Active learning strategies for an effective mathematics teaching and learning

Isabel Vale 1 2, Ana Barbosa 1 2 *
More Detail
1 Instituto Politécnico de Viana do Castelo, Viana do Castelo, PORTUGAL
2 Research Center on Child Studies, University of Minho, Braga, PORTUGAL
* Corresponding Author
EUR J SCI MATH ED, Volume 11, Issue 3, pp. 573-588.
Published Online: 30 March 2023, Published: 01 July 2023
OPEN ACCESS   1599 Views   993 Downloads
Download Full Text (PDF)


Learning is an active enterprise, where three dimensions stand out, cognitive, social, and physical, and, in addition, not all students learn in the same way. Grounded on these ideas, this article reports a study that aims to understand and characterize the performance of pre-service teachers when experiencing active learning strategies during their mathematics classes. The participants were 48 future teachers of primary education (3-12 years old) that experienced paper folding, a gallery walk, and a math trail as active learning strategies. We followed a qualitative methodology, collecting data though observations, written productions, and photographic records. The analysis involved a qualitative and inductive approach resorting to content analysis. The results of the study show that the participants valued these experiences, due to their potential in the development of a diversity of mathematical concepts and abilities, and throughout them showed traits of cognitive, social, and physical engagement. Active learning provided collaborative work and mathematical communication enabling the emergence of different strategies to solve the proposed tasks. The participants were able to reflect and be aware of their ideas, mistakes, and difficulties, as well as of others, in a non-threatening environment, where movement was highlighted for not being a popular dimension in mathematics classes. Although more research is needed, the results encourage the use of active learning strategies as a valuable approach to teaching and learning.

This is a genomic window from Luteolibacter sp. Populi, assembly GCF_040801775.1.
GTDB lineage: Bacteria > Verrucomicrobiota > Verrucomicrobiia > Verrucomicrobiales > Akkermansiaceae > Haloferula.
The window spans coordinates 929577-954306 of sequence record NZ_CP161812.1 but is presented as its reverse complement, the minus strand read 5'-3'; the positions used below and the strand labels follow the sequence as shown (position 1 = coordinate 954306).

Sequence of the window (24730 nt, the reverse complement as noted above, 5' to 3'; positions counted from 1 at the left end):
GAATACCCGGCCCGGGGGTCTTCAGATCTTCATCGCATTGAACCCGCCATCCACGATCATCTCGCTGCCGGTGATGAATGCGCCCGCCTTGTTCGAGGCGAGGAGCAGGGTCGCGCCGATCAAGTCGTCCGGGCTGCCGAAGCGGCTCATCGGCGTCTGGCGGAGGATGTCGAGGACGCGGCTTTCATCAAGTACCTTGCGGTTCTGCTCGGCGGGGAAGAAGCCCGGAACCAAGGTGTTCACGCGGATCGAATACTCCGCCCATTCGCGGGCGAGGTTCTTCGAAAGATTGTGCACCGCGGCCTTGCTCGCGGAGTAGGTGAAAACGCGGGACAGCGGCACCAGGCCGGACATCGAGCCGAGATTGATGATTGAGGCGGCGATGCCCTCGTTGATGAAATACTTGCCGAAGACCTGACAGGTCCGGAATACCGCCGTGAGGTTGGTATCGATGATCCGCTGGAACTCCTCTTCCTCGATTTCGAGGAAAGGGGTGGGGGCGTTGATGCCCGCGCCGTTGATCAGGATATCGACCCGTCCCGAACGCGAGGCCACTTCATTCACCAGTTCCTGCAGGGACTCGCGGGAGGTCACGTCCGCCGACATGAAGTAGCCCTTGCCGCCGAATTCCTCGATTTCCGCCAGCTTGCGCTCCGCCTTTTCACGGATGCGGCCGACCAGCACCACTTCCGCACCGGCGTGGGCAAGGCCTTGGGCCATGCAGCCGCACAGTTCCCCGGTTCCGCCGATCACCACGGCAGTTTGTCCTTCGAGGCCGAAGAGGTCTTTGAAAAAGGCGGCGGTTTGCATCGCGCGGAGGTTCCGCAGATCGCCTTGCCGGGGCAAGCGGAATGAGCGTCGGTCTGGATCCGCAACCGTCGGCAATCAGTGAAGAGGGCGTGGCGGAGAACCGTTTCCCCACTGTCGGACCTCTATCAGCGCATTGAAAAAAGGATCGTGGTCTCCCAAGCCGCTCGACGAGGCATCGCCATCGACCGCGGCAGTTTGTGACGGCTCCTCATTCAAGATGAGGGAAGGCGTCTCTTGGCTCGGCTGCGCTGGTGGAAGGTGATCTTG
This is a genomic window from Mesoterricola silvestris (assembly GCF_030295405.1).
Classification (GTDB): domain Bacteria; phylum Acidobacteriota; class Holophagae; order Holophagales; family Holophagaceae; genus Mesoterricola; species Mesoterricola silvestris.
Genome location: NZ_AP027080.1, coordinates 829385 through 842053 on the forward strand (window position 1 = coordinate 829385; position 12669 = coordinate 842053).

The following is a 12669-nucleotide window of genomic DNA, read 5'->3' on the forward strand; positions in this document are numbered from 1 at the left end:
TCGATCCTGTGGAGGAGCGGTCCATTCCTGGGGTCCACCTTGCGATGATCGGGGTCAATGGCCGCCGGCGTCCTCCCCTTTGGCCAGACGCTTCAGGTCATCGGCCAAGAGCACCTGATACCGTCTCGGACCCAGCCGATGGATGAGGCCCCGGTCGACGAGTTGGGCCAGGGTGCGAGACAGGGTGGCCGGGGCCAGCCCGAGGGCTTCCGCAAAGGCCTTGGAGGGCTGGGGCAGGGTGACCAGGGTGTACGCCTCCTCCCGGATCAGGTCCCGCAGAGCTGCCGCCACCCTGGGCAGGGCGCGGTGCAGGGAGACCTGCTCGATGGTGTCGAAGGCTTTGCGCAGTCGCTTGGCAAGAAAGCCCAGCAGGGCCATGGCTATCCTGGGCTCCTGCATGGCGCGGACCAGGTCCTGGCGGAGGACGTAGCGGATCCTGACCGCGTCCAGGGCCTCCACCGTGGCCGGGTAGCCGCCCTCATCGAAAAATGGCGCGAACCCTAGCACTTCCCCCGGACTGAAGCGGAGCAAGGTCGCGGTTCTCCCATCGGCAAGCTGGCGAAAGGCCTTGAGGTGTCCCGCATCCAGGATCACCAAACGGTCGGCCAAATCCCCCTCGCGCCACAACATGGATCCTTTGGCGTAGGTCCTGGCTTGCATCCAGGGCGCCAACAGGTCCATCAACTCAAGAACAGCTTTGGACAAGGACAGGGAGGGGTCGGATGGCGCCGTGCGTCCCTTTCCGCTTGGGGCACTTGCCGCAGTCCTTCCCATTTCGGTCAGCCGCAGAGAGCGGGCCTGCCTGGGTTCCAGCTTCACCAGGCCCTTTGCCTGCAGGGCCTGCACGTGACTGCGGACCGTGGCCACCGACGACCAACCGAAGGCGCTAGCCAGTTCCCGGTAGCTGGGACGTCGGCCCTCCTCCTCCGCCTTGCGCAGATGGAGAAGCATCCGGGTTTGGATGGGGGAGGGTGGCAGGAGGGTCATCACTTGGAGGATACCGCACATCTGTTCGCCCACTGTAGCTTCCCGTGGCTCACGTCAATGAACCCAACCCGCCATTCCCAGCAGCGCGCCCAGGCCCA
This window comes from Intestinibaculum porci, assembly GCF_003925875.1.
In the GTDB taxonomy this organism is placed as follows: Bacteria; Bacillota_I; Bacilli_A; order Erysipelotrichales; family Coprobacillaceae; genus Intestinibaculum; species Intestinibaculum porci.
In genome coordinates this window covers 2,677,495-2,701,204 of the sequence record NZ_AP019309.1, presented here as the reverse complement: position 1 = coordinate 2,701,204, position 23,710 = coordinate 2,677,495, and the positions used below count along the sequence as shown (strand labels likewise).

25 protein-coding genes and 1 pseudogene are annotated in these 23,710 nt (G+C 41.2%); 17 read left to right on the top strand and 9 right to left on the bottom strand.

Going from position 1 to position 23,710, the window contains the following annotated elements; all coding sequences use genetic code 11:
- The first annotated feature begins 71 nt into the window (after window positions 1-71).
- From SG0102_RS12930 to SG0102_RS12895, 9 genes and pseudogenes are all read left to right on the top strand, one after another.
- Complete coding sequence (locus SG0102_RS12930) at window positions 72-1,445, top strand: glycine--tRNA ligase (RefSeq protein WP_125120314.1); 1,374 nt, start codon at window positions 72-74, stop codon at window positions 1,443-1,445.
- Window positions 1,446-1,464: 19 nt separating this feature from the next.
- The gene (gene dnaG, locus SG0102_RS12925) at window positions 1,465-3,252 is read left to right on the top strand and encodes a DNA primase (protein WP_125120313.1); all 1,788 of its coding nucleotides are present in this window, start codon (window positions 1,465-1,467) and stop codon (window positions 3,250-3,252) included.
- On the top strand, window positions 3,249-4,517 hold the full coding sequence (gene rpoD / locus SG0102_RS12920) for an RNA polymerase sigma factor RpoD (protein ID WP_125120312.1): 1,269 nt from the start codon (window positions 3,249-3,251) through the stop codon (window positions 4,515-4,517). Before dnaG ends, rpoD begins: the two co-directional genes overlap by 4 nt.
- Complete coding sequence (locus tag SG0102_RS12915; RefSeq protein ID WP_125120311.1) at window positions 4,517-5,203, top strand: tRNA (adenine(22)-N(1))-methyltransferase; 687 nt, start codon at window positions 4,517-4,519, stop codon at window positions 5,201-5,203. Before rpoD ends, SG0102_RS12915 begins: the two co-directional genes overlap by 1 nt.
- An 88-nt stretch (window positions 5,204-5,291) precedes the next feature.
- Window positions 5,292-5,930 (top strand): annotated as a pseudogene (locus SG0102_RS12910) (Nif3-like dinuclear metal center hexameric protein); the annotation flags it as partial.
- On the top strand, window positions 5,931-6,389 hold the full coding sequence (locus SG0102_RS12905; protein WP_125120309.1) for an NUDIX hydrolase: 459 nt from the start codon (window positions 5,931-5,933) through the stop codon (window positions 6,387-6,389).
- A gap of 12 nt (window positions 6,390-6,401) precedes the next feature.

Vale, I., & Barbosa, A. (2023). Active learning strategies for an effective mathematics teaching and learning. European Journal of Science and Mathematics Education, 11(3), 573-588.


  • Barbosa, A., & Vale, I. (2018). Math Trails: a resource for teaching and learning. In V. Gitirana, T. Miyakawa, T., M. Rafalska, S. Soury-Lavergne, & L. Trouche (Eds.), Proceedings of the Re(s)sources 2018 international conference (pp. 183-186). ENS de Lyon.
  • Barbour, B. (2014). Introducing qualitative research: A student’s guide. SAGE.
  • Blanco, T., Godino, J., Sequeiros, P., & Mantecón, J. (2019). Skill levels on visualization and spatial reasoning in pre-service primary teachers. Universal Journal of Educational Research, 7, 2647-2661.
  • Boakes, N. (2009). Origami instruction in the middle school mathematics classroom: Its impact on spatial visualization and geometry knowledge of students. Research in Middle Level Education Online, 32(7), 1-12.
  • Borromeo-Ferri, R. (2012). Mathematical thinking styles and their influence on teaching and learning mathematics [Paper presentation]. The 12th International Congress on Mathematical Education.
  • Braun, B., Bremser, P., Duval, A., Lockwood, E., & White, D. (2017). What does active learning mean for mathematicians? American Mathematical Society, 64(2), 124-129.